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Hi. I live in the outer suburbs of Bangkok and often do some work in Chiang Rai. Each day I am pleasantly amazed and how friendly, kind, compassionate and welcoming the Thai people are. It really is a great pleasure to live here and Thai culture is without a doubt one of the warmest, most hospitible on the planet.

But, sadly when chatting to some tourists on the typical backpacker trail through Thailand I am reminded that not everyone gets to experience what I have discovered is so typical and normal in Thailand. The happiness and friendliness.
Some places and people and experiences make people feel like they are being ripped off or constantly hassled or unsafe or that they are a walking ATM. crying_anim02.gif

So, in order to aid new people that are in the process of planning their trip to Thailand, please write in with short posiitve and negative experiences. Where have you felt that you aren't really valued for much except your money? And where have you experienced the amazing warmth of Thailand? Give us some little details to help the next lot of travelers plan to avoid the crappy parts/experiences and gain the most of their time in Thailand.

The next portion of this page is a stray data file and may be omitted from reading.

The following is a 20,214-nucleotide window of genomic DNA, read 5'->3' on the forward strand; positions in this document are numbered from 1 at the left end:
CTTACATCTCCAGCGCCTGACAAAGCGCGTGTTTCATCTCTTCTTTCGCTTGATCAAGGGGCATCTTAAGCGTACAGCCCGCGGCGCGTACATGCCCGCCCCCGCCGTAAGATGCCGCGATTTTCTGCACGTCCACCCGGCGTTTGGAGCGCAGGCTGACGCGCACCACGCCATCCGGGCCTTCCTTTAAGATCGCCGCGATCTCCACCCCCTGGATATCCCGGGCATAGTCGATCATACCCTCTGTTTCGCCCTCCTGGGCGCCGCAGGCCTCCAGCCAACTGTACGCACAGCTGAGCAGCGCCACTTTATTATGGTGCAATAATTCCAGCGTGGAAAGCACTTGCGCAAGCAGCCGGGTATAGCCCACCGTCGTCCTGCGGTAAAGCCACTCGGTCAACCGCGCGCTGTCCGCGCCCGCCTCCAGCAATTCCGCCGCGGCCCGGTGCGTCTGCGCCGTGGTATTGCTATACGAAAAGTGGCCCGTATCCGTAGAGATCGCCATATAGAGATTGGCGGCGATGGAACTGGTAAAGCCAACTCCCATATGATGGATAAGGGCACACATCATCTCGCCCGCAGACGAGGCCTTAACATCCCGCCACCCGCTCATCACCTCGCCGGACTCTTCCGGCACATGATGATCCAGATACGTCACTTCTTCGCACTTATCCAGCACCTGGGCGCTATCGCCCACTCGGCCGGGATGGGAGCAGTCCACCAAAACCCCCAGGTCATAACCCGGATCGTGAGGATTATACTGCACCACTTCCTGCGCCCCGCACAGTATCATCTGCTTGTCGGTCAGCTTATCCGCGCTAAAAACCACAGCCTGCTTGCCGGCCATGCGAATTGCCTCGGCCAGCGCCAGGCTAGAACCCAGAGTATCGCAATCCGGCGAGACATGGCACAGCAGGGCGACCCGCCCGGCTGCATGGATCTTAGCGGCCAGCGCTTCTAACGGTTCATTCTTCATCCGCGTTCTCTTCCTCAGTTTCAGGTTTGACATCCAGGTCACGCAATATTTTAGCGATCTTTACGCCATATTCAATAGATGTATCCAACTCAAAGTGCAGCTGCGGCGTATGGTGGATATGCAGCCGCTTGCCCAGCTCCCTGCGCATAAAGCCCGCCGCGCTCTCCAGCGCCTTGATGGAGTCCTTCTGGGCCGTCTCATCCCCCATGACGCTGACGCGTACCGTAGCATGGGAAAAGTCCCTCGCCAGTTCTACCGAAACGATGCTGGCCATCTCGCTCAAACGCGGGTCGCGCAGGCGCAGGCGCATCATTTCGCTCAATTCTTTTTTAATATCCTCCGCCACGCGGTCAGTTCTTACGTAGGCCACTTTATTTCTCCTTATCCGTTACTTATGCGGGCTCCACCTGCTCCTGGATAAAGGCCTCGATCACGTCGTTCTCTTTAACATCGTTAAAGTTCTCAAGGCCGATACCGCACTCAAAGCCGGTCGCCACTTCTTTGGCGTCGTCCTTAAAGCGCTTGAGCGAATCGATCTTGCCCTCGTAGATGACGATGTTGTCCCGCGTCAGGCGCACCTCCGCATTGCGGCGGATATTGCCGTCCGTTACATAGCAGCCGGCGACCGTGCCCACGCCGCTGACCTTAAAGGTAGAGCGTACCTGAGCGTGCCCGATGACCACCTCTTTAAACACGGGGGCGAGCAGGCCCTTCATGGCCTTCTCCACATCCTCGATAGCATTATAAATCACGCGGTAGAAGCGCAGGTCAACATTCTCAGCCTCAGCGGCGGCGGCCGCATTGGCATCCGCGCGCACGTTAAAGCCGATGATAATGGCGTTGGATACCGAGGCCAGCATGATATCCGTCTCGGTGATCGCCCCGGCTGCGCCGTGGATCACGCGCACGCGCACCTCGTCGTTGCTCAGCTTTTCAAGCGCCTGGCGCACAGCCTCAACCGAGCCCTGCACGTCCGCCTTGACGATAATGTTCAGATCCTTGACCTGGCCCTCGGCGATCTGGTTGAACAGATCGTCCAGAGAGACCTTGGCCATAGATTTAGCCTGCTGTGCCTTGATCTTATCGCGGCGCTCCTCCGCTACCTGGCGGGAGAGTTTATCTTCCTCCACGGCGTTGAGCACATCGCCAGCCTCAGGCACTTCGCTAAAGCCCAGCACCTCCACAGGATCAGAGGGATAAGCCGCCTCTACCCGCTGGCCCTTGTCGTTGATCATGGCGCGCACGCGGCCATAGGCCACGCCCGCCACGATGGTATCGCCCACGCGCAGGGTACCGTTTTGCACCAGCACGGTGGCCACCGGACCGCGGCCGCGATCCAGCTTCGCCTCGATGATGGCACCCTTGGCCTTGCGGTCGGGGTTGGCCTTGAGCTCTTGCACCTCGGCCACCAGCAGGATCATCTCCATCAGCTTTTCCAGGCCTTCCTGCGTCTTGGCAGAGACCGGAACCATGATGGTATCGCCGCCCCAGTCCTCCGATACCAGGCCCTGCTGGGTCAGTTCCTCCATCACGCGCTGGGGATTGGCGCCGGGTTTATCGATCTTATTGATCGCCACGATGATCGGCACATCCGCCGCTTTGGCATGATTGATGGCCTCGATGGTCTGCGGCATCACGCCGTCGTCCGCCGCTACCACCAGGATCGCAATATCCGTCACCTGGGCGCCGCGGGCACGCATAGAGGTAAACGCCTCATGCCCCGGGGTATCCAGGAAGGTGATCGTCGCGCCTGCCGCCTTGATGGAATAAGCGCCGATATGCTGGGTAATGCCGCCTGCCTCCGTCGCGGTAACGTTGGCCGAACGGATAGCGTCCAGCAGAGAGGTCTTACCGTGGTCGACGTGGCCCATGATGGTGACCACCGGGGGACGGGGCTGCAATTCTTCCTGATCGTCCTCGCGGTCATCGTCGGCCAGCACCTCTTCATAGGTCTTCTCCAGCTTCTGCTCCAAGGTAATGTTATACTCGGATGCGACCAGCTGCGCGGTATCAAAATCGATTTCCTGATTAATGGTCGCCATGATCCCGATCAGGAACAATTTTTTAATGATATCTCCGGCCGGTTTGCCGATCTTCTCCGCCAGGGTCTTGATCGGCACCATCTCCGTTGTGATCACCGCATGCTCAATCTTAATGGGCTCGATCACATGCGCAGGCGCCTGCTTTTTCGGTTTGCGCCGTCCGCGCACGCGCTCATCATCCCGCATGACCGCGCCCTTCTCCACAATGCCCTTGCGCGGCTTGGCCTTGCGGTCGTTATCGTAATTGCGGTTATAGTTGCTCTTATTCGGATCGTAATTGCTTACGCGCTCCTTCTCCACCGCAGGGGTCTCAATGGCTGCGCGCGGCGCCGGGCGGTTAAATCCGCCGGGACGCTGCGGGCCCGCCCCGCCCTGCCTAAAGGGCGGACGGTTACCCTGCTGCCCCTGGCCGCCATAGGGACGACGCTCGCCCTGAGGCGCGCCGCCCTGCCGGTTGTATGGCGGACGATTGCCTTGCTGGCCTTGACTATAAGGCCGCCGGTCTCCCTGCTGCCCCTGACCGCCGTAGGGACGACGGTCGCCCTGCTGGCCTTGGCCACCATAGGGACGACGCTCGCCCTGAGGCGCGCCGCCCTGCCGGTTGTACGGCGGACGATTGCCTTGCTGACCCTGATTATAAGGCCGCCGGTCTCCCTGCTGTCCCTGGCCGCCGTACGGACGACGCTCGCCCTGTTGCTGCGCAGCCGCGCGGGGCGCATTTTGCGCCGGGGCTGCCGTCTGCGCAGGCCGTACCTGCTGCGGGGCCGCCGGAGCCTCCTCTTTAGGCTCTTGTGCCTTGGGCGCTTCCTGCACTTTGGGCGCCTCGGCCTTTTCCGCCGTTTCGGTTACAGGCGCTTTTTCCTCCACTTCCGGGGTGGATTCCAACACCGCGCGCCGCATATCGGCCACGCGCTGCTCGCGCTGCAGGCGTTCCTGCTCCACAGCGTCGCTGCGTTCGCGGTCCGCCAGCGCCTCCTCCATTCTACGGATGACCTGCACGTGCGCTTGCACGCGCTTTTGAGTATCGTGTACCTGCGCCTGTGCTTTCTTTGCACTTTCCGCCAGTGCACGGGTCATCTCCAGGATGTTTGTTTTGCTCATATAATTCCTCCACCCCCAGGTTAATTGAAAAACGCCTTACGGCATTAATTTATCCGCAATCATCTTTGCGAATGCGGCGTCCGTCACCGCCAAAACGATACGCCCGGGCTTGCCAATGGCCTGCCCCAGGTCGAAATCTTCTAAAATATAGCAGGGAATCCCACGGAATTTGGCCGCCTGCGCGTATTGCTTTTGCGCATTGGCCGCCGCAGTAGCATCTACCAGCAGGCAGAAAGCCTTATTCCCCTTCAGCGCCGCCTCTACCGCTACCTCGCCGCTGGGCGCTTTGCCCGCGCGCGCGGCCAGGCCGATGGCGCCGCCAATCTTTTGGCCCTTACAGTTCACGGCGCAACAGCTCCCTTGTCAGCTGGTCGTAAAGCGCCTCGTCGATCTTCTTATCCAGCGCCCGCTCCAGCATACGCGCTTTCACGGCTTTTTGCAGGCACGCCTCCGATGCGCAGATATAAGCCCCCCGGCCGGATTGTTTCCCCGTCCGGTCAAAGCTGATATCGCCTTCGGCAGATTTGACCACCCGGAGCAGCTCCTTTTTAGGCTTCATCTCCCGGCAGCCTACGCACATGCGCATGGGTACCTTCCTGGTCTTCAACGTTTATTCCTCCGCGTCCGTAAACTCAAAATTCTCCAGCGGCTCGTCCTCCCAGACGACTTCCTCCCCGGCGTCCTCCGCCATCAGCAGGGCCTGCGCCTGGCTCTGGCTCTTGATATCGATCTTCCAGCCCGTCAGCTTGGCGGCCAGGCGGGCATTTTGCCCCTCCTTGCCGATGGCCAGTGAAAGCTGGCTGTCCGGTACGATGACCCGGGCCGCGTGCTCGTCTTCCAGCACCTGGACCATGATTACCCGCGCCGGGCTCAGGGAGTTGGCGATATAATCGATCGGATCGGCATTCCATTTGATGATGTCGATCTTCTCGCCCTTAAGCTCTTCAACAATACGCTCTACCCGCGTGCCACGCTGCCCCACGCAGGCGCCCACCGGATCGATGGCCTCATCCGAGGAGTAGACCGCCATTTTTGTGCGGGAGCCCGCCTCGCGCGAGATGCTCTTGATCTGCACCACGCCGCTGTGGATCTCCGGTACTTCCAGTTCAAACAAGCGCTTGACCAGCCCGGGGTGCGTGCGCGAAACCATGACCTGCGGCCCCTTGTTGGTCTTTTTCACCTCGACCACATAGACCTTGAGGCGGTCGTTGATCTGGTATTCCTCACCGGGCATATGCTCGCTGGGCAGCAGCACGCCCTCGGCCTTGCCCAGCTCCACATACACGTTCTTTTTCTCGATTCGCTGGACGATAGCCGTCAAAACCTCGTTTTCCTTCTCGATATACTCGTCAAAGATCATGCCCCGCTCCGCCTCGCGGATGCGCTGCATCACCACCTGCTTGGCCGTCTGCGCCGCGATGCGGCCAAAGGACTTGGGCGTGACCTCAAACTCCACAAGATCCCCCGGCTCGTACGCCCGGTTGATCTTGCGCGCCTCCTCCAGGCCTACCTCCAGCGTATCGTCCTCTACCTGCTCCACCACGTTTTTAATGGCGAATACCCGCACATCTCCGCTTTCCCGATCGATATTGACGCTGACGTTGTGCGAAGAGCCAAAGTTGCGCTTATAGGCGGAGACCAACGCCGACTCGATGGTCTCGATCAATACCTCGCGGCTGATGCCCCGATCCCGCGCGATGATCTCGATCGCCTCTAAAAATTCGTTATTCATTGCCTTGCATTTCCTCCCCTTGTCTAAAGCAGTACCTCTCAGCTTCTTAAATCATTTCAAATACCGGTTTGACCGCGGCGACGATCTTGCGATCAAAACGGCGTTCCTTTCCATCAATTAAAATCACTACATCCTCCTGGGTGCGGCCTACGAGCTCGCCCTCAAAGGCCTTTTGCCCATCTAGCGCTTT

i would have to say that i didn't enjoy my stay in koh samui too much, although to temper that it should be said that i stayed near big buddha pier 2/3 times. touted too much, overpriced accommodation, even in the low season. not a huge amount of smiles around either.

i was pleasantly surprised by bangkok, as i expected this to be the worst place for touting, walking atm's etc. the most irritating touting is by the suit salesmen - how many backpackers want to by a suit, and it gets a bit much when you have to walk down a line, each one asking when they can see you say no already... tuk tuks and taxis tout all the time, but this doesn't bother me really. i love bangkok - i've made some great thai friends here, especially at the sawasdee guest house on soi rambuttri in banglamphu. they remembered me when i returned after a month away, share their food with me, drink with me, and moon took me to her friend who gave me the best massage i've had here so far. i didn't take to khao san road either, but it's a good place to dip in and out of. and if you're vegetarina, and even if not, take a trip to mai kaidee's restaurant near khao san road - so friendly and the food is delicious.